CIFS symlinks on network share break Cygwin

Jonathan Lanier
Sat Feb 2 02:09:00 GMT 2008

OK, so, to resurrect this issue from... oh, about 1.5 years ago (see my
post on Oct 22 2006)...  :P

Sorry for not getting back with more on this earlier, but I have been
busy.  Since it was going to be difficult to track down I ended up
reverting to the older, working Cygwin.

To quickly (re)summarize the problem:

Newer versions of Cygwin appear to be incompatible with Windows network
shares on CIFS servers.  This incompatibility arises due to the fact
that the Windows OS seems to return unexpected values for file/directory
information if the file/directory is a native symlink on the CIFS
server, which confuses Cygwin.  By native, I mean that it is a true
symlink, created from a *nix client accessing the same network share;
our CIFS server, a NetApp box, supports true symlinks.  Example: The
native Windows API function GetFileAttributesEx() returns an attribute
of 0x80 instead of 0x10 when looking up the attribute for a directory
that is a native symlink (i.e. it incorrectly thinks it's a file, not a
directory), but *only* when called from a Cygwin application.  Compiling
the same app with -mno-cygwin, or MSVC, returns 0x10 correctly as
expected.  This incorrect behavior makes it impossible to cd to the
directory; Cygwin just reports an error and refuses to change the
current directory.  File symlinks have similar problems due to the fact
that the size reported is the size of the symlink, not the size of the
file, of a symlink that points to a file.  To add to my frustration, I
found that an older version of Cygwin (1.5.14-1) worked perfectly with
no problems.

Now I'll add some new information.  All versions of Cygwin up to
1.5.19-4 work perfectly with CIFS servers.  All versions of Cygwin after
1.5.20-1, including the current (1.5.25-7 AFAIK), fail to work correctly
with CIFS servers.  I used the Cygwin time machine (as suggested by
Matthew Woehlke, awesome find - never knew about that, very helpful,
thanks!) to determine this.  I got the source for the latest
cygwin1.dll, rebuilt, and started debugging...

What I found was amazing and somewhat confusing.  I know what's breaking
it, and I'd like some assistance figuring out what to do to fix it
correctly, in the interests of getting Cygwin working again for all us
CIFS users.

I'm certain the problem lies in the Windows OS; basically, as I
originally suspected, Windows is doing something evil.  If you look at
the function set_cygwin_privileges() in winsup9/cygwin/
you'll see the following:

set_cygwin_privileges (HANDLE token)
  set_privilege (token, SE_RESTORE_PRIV, true);
  set_privilege (token, SE_BACKUP_PRIV, true);
  set_privilege (token, SE_CHANGE_NOTIFY_PRIV, !allow_traverse);

Now, one of these lines didn't exist pre-1.5.20-1.  That is the line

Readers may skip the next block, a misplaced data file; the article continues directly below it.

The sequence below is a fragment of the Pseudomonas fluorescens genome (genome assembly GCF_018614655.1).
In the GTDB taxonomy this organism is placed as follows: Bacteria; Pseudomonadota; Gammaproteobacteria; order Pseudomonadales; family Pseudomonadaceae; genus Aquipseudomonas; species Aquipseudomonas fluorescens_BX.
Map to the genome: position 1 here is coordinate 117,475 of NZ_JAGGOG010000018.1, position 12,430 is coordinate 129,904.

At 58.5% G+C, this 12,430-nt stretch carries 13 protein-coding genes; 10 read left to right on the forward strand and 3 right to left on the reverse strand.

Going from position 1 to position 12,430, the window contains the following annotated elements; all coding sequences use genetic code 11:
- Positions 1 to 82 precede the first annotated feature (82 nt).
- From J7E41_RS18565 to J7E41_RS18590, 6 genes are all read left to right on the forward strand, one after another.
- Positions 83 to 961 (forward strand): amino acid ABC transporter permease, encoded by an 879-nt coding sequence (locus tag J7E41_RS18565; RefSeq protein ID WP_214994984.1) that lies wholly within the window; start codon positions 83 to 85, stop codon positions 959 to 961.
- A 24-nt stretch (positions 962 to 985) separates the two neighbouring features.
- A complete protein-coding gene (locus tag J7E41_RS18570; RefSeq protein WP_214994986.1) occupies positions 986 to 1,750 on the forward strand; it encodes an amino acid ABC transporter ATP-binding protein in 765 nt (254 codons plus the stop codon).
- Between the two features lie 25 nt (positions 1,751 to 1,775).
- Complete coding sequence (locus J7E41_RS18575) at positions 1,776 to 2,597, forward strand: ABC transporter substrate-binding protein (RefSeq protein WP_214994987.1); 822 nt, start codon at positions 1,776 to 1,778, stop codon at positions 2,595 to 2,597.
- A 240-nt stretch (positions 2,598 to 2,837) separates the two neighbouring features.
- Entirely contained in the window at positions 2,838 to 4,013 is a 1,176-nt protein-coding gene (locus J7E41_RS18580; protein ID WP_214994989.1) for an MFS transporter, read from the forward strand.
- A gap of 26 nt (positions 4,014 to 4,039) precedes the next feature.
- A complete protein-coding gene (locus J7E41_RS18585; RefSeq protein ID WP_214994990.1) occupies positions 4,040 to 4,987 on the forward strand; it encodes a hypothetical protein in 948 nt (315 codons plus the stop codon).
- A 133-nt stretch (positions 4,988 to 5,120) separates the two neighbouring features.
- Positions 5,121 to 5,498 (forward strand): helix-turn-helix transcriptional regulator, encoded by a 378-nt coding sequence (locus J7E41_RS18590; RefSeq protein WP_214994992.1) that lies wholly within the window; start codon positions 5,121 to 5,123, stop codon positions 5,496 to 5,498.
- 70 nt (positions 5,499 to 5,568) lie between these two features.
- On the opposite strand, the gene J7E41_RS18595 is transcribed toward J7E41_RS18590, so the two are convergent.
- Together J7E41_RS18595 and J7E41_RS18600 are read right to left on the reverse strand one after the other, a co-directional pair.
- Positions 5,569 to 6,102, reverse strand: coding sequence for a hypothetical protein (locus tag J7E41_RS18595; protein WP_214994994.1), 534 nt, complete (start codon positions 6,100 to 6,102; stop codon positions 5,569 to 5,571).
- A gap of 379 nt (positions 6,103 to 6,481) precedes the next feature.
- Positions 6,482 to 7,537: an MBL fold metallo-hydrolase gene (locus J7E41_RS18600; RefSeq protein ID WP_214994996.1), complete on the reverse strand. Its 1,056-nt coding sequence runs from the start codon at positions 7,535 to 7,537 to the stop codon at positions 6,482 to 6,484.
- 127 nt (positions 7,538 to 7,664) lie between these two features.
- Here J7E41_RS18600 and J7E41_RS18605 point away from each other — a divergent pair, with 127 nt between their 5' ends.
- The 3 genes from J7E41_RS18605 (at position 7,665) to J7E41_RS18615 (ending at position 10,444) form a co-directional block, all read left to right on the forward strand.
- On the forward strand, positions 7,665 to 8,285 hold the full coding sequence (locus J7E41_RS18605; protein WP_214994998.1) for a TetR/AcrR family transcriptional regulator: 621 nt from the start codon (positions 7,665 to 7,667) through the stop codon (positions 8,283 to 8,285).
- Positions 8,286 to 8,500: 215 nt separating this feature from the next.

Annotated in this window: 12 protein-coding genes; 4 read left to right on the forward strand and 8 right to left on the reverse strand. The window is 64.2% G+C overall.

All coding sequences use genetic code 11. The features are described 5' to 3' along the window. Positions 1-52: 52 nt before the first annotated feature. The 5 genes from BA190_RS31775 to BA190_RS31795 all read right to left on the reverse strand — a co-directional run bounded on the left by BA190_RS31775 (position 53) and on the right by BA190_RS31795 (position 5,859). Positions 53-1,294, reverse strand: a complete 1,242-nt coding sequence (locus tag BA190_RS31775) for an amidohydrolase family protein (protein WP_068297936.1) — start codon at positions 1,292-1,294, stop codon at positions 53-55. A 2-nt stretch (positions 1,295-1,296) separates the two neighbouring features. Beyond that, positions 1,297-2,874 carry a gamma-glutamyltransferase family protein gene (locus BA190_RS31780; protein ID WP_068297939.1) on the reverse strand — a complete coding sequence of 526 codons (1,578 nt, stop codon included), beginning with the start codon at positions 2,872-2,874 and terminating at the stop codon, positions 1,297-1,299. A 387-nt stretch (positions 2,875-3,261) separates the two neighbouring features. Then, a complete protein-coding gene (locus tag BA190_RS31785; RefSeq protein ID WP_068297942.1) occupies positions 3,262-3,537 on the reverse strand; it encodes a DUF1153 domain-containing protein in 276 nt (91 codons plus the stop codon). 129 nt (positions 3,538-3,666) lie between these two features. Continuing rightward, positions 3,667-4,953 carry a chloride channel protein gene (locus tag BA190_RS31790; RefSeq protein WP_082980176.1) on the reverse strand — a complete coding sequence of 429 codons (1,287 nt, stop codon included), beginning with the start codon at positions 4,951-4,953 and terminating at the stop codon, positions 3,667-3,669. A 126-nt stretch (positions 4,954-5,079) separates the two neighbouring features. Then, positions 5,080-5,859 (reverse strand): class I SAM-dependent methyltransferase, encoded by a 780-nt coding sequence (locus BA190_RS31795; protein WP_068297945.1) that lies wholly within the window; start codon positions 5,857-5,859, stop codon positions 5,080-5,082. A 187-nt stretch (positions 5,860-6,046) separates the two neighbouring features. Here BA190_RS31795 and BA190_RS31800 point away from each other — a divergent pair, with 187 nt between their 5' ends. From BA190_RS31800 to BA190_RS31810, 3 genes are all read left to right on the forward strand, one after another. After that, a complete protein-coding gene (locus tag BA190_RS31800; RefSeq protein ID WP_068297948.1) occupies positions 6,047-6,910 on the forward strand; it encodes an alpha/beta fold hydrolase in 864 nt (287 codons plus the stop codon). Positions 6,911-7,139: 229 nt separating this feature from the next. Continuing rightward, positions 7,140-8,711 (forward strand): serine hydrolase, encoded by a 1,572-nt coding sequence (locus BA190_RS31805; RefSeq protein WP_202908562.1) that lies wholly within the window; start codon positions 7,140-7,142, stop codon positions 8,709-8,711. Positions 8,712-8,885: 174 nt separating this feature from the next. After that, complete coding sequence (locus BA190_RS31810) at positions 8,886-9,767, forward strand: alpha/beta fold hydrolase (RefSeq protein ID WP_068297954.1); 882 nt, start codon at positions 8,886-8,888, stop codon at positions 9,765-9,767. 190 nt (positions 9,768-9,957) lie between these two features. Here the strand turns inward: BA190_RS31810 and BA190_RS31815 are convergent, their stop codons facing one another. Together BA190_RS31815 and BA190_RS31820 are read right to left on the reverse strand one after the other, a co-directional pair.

that sets SE_BACKUP_PRIV to true.  This is easily verified by looking at
the source for 1.5.19-4; that version only had 2 lines:

set_cygwin_privileges (HANDLE token)
  set_privilege (token, SE_RESTORE_PRIV, true);
  set_privilege (token, SE_CHANGE_NOTIFY_PRIV, !allow_traverse);

What I believe is happening is this.  Windows XP normally hides advanced
non-Windows attributes from a Windows app.  Since Windows XP doesn't
"know" about Unix-style symlinks (let's ignore reparse points, etc. for
the moment), normally an SMB/CIFS client simply returns the information
about the file or directory at the end of the link traversal.  This is
the expected behavior; a directory should be treated as a directory with
a size of 0, a file should be treated as a file with it's true size,
etc.  Now, when you set the SE_BACKUP_PRIV, Windows XP wants the process
to be in "backup" mode.  So, it wants it to see information about the
actual link, not about the item linked to.  So, directories that are
symlinks are NOT reported as directories; their size is the size of the
symlink file on the server, NOT 0; files only return the size of the
symlink, NOT the true file size, etc.  This is *exactly* what I see when
I try to run Cygwin on a CIFS share running on our NetApp box.  This
"magic" behavior is probably intended for use internally by MS backup
apps, or possibly for more advanced SFU (Services for Unix)
compatibility.  I don't know *why* they are doing this, only that they
*are*, and it totally hoses Cygwin.  As far as I can tell from the MS
knowledge base, this "extra" feature enabled when setting SE_BACKUP_NAME
is completely undocumented.

If I comment out the line that sets SE_BACKUP_PRIV to true, everything
works perfectly.

My questions:
* Is this a valid fix?
* What are the repercussions of removing the SE_BACKUP_PRIV line?
* Why was it added in 1.5.20-1 in the first place; i.e. do we really
want/need all Cygwin processes having backup privilege?

I'm really surprised that more people haven't complained about this,
because Cygwin is totally broken on CIFS network shares and has been for
some time.  I'm guessing most people are running Samba rather than a
full-featured CIFS implementation so maybe they haven't encountered this

If anyone who knows more about this than I do can chime in, it would be
much appreciated.  Also, as I stated before, I'm more than happy to help
test to fix the problem (though I'm pretty sure the fix is simply to
remove that one line of code).

- Jonathan Lanier

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